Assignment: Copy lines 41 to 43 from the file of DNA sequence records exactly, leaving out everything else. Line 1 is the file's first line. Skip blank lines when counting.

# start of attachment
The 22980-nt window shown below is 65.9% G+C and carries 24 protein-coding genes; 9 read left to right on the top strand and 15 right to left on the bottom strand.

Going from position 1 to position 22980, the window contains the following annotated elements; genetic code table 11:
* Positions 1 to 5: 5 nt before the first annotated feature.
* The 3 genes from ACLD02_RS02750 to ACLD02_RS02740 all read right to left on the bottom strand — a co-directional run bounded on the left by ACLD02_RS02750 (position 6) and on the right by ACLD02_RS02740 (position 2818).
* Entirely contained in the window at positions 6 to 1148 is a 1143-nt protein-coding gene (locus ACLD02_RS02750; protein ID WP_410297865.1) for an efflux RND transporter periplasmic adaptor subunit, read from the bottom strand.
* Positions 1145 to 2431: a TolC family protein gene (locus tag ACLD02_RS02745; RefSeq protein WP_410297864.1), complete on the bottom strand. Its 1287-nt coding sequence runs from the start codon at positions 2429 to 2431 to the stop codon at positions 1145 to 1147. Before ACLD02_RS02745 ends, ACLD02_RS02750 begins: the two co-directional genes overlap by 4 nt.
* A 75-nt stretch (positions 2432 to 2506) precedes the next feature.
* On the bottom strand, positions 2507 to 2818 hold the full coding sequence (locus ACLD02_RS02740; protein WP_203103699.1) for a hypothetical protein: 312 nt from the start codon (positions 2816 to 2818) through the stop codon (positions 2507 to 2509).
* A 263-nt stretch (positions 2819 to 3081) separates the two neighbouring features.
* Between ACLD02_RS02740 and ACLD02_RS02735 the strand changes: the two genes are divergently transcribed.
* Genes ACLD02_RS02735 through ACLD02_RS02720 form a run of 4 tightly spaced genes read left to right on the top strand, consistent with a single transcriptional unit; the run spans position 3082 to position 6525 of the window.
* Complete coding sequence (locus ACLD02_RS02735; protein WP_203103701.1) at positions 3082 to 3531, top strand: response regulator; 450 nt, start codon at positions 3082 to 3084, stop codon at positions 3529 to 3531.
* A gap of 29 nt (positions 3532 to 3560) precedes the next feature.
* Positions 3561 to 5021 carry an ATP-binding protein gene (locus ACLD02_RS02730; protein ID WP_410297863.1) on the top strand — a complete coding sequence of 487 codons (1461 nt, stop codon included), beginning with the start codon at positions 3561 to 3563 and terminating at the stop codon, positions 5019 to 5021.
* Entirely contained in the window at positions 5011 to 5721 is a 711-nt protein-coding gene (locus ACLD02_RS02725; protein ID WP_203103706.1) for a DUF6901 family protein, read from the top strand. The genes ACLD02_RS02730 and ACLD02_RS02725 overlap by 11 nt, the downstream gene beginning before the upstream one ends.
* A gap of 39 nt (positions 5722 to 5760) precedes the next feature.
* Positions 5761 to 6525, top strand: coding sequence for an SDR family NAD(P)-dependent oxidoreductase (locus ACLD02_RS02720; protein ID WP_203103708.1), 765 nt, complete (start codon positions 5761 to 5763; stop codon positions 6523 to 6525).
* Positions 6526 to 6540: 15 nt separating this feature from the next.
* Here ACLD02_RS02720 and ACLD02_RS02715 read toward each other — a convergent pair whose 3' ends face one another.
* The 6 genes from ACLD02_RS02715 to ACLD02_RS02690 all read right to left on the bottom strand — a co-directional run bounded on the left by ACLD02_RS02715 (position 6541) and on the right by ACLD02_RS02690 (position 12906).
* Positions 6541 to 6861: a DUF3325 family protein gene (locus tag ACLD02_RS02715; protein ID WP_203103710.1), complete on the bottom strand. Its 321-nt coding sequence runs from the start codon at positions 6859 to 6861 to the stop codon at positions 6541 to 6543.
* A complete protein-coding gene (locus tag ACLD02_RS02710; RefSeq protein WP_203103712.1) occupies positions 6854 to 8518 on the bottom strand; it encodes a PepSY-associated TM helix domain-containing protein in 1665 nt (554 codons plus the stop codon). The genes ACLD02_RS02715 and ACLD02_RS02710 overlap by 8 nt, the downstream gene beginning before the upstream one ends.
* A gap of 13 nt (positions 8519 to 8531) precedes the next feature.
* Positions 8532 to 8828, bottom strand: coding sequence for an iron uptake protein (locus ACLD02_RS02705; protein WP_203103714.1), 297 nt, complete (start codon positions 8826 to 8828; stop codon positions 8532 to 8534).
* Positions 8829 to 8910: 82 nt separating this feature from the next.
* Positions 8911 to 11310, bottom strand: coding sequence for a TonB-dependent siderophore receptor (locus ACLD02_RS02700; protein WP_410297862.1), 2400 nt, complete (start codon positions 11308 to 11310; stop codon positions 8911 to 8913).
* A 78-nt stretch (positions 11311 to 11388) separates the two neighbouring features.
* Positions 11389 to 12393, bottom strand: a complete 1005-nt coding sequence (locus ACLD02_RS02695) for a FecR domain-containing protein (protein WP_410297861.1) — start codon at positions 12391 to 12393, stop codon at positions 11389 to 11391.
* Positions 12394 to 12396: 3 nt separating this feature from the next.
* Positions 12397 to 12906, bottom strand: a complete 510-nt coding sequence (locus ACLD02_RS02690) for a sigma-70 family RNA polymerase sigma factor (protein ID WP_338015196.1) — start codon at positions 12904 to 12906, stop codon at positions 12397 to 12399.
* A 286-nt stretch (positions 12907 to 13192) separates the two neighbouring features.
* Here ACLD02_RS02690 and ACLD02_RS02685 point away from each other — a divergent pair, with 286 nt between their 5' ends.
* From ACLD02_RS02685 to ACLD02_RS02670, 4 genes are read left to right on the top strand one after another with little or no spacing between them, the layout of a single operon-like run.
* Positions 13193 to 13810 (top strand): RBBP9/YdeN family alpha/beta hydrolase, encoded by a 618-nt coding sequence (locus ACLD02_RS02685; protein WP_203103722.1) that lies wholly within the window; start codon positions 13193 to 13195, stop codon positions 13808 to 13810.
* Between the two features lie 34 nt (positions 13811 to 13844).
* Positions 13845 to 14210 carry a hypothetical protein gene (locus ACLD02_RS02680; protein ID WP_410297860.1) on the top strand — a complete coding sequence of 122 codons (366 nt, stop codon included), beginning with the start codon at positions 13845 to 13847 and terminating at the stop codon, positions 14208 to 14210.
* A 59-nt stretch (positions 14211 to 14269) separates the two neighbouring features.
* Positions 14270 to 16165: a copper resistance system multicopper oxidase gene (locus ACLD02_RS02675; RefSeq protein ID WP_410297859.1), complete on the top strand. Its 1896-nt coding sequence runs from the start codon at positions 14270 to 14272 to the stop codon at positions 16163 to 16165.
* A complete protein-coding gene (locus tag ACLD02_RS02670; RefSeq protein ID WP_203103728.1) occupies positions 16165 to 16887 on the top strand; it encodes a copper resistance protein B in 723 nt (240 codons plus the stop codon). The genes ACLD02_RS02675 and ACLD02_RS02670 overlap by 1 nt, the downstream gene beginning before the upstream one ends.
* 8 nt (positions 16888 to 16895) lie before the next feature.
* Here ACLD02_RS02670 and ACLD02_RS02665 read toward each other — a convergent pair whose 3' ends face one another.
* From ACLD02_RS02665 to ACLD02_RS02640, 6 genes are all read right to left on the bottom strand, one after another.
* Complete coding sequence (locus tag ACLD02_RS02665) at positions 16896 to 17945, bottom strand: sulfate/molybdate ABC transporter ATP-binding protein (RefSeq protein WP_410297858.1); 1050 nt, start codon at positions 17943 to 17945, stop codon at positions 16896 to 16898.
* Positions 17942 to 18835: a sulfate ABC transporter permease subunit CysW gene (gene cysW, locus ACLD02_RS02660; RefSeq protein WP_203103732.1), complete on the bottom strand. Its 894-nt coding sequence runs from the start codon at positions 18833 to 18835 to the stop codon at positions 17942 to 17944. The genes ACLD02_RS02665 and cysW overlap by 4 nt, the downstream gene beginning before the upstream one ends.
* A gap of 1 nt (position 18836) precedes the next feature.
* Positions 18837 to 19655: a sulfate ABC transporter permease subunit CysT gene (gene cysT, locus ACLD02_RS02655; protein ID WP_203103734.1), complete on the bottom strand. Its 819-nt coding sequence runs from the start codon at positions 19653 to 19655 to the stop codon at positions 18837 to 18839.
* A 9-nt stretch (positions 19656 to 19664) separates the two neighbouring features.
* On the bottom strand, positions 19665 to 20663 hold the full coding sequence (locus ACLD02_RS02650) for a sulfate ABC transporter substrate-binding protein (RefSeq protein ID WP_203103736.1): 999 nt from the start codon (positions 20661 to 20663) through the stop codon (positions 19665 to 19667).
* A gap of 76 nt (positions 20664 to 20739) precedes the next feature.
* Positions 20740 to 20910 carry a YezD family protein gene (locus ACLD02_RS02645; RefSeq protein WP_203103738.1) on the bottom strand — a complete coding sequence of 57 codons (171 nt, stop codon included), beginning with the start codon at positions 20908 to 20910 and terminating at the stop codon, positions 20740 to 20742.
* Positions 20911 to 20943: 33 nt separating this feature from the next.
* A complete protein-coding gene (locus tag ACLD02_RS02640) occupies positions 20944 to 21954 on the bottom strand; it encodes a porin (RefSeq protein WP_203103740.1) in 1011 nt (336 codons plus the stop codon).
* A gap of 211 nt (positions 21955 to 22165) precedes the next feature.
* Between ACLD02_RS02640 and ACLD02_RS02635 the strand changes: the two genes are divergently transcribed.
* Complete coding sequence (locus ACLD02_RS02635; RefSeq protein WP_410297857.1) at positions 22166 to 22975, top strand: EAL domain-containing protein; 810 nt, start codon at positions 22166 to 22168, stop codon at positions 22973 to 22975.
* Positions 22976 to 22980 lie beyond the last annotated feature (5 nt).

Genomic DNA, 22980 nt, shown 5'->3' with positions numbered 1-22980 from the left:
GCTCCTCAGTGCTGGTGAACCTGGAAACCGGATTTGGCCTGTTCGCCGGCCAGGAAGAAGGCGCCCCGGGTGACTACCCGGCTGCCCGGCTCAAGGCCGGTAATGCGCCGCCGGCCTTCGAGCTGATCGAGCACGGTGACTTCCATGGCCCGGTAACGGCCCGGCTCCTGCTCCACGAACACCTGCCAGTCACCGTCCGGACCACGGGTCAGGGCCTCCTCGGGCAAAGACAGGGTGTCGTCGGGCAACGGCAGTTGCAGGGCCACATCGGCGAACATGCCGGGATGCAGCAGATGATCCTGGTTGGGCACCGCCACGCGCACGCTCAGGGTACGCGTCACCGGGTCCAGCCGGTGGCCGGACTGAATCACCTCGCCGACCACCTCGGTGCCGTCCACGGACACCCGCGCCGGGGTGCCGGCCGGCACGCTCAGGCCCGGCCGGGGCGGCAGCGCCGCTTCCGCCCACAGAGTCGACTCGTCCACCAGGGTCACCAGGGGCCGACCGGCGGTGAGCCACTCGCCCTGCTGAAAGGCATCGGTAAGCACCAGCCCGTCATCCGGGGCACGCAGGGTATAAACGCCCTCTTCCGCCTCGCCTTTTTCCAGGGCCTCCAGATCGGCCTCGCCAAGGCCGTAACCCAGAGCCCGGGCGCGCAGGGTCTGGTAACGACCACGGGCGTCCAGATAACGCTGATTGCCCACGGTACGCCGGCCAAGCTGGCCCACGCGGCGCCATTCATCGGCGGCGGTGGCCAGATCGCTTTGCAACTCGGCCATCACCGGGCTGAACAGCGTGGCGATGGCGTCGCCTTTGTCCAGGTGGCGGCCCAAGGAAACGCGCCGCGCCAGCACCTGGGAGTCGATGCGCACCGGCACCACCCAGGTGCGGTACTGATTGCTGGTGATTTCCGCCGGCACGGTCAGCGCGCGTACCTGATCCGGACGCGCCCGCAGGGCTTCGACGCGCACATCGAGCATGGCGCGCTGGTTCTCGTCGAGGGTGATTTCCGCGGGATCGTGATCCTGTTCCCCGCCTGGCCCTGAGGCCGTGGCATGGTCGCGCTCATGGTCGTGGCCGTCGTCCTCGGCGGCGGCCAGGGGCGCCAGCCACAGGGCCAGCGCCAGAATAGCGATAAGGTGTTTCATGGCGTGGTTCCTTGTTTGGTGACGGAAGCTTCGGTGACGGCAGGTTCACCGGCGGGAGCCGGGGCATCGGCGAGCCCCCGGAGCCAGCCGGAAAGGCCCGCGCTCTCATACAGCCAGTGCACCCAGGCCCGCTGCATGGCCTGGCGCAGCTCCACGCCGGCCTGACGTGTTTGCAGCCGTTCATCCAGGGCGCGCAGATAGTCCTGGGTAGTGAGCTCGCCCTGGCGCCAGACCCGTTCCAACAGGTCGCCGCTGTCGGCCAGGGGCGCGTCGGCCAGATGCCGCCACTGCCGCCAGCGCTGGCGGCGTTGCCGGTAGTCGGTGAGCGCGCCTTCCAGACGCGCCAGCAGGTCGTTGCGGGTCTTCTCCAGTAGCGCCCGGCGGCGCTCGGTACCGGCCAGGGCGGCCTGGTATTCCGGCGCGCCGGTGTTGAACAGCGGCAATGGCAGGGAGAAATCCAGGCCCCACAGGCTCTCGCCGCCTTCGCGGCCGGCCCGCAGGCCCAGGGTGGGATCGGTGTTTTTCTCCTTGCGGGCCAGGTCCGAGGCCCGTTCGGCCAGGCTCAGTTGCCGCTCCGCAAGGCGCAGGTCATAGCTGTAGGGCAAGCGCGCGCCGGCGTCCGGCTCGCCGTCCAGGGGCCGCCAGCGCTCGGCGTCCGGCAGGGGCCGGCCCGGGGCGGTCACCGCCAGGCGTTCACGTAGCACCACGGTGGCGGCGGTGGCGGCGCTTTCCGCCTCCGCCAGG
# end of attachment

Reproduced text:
* Here ACLD02_RS02670 and ACLD02_RS02665 read toward each other — a convergent pair whose 3' ends face one another.
* From ACLD02_RS02665 to ACLD02_RS02640, 6 genes are all read right to left on the bottom strand, one after another.
* Complete coding sequence (locus tag ACLD02_RS02665) at positions 16896 to 17945, bottom strand: sulfate/molybdate ABC transporter ATP-binding protein (RefSeq protein WP_410297858.1); 1050 nt, start codon at positions 17943 to 17945, stop codon at positions 16896 to 16898.